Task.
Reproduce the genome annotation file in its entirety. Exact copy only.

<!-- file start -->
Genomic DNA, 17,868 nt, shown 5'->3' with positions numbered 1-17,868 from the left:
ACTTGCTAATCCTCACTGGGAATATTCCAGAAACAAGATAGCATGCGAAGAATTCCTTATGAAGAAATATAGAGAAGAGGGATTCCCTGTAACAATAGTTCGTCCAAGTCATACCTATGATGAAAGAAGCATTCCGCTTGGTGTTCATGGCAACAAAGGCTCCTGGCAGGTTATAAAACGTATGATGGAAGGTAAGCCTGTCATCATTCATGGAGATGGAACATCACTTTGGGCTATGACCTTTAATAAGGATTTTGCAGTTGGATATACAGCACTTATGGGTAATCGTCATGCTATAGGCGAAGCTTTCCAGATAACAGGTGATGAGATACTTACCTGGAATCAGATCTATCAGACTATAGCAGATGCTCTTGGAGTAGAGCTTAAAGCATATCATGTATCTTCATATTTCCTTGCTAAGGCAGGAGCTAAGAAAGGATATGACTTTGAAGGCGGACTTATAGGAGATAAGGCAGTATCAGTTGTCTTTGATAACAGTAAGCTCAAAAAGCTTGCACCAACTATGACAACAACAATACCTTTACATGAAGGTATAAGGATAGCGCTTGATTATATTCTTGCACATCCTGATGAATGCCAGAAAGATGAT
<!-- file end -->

Genomic DNA, 17,868 nt, shown 5'->3' with positions numbered 1-17,868 from the left:
ACTTGCTAATCCTCACTGGGAATATTCCAGAAACAAGATAGCATGCGAAGAATTCCTTATGAAGAAATATAGAGAAGAGGGATTCCCTGTAACAATAGTTCGTCCAAGTCATACCTATGATGAAAGAAGCATTCCGCTTGGTGTTCATGGCAACAAAGGCTCCTGGCAGGTTATAAAACGTATGATGGAAGGTAAGCCTGTCATCATTCATGGAGATGGAACATCACTTTGGGCTATGACCTTTAATAAGGATTTTGCAGTTGGATATACAGCACTTATGGGTAATCGTCATGCTATAGGCGAAGCTTTCCAGATAACAGGTGATGAGATACTTACCTGGAATCAGATCTATCAGACTATAGCAGATGCTCTTGGAGTAGAGCTTAAAGCATATCATGTATCTTCATATTTCCTTGCTAAGGCAGGAGCTAAGAAAGGATATGACTTTGAAGGCGGACTTATAGGAGATAAGGCAGTATCAGTTGTCTTTGATAACAGTAAGCTCAAAAAGCTTGCACCAACTATGACAACAACAATACCTTTACATGAAGGTATAAGGATAGCGCTTGATTATATTCTTGCACATCCTGATGAATGCCAGAAAGATGAT